“If you get two buyers in the crowd and they sit next to each other and they say, ‘Ok, you can take this load, you take that load,’ well, that’s not competition, you know. They’re taking turns buying. And that’s kind of what’s happening on a larger scale with major packers. It’s the way we see it anyway,” Christen said.
About a dozen state attorney generals requested a Department of Justice investigation into the matter last year. President Donald Trump backed the request and the investigation is still underway. In May, six governors, including Ricketts, urged for the investigation to continue.
None of the big four meatpacking companies responded to requests for comment.
The cattle market situation has taken a turn for the worse in recent years due to several black swan events that affected beef processing. A 2019 fire at a Tyson plant in Kansas hit packing capacity and a May cyberattack on the JBS meat packing company caused delays in meat processing.
The most significant, however, was the disruption caused by the CCP virus pandemic and the subsequent lockdowns that forced packers to run at a lower capacity for several months or even temporarily close down. That created a backlog of about 600,000 cattle that needed to be slaughtered, USDA data indicate. The packers have run close to capacity since then, with a few dips here and there, but it appears it has not been enough to catch up with the backlog.
Koontz said that once you delay beef processing, “it’s hard to get caught up. … It takes them running on Saturdays and right now they’re running on Saturdays just to manage available supplies.”
The packers have “real trouble” processing any more than 525,000 heads a week, he said. “That is a hard maximum capacity. So there is trouble in the industry just running more and more every day of the week.”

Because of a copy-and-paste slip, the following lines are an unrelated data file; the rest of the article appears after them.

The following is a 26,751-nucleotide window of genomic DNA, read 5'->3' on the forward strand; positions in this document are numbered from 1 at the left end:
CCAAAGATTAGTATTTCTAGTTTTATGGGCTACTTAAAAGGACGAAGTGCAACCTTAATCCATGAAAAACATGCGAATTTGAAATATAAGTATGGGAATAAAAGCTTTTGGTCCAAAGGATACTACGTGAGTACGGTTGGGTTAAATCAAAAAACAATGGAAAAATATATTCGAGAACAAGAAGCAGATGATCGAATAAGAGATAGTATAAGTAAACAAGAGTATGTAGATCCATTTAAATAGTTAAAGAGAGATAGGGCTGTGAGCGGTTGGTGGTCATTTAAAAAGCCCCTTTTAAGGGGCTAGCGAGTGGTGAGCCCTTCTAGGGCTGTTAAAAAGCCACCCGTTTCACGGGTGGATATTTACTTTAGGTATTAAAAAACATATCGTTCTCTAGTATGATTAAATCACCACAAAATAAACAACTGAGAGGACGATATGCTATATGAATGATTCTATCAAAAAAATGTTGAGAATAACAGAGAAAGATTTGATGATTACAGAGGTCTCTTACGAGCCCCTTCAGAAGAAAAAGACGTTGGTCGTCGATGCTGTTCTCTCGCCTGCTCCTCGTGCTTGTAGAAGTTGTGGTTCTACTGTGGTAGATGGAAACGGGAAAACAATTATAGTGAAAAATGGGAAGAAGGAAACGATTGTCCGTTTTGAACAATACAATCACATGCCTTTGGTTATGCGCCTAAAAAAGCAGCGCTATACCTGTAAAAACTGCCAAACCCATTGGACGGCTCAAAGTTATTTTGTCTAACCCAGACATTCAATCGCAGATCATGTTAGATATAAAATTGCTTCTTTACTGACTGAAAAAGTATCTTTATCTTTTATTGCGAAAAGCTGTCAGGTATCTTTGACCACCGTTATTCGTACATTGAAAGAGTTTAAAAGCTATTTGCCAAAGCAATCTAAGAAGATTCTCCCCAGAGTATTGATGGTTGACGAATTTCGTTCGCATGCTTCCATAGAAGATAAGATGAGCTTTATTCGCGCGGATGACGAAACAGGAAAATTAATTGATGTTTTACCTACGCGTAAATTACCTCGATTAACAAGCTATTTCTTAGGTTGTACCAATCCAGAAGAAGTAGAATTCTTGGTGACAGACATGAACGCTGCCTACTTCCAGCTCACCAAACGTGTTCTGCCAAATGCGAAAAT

With scores of cattle unable to be slaughtered, the price went down nearly 23 percent from January to July 2020.
“If that last pen of cattle you buy you can’t do anything with, what are they worth to you? Close to zero, right?” Koontz noted.
The price drop made last year one of the worst for cattle producers, according to Justin Oberling, a cattle buyer in Illinois.
“I’m fourth generation in this, and I’ve been in this business since I was old enough to walk. I have not seen a year that’s so dangerous,” he told The Epoch Times.
Oberling lost about three quarters of his income last year as the bids he was getting from packers were so low, he was sometimes losing money on transportation from sales barns to the plants.
He said farmers pour their hearts into their work, but if they can’t get an income out of it, it ceases to make sense.
“It is drying up rural America, no matter what state you’re in,” Oberling said. “Kids aren’t going back to the farm. They’re going to college and are moving away and not coming back because there’s no money in it.”
Cattle prices have recovered to pre-pandemic levels in recent months, though it’s not clear if that’s enough to spark more optimism as small farmers have been complaining about bare-bottom prices for several years already.
So if the packers churn out so much beef, how is the wholesale price so high?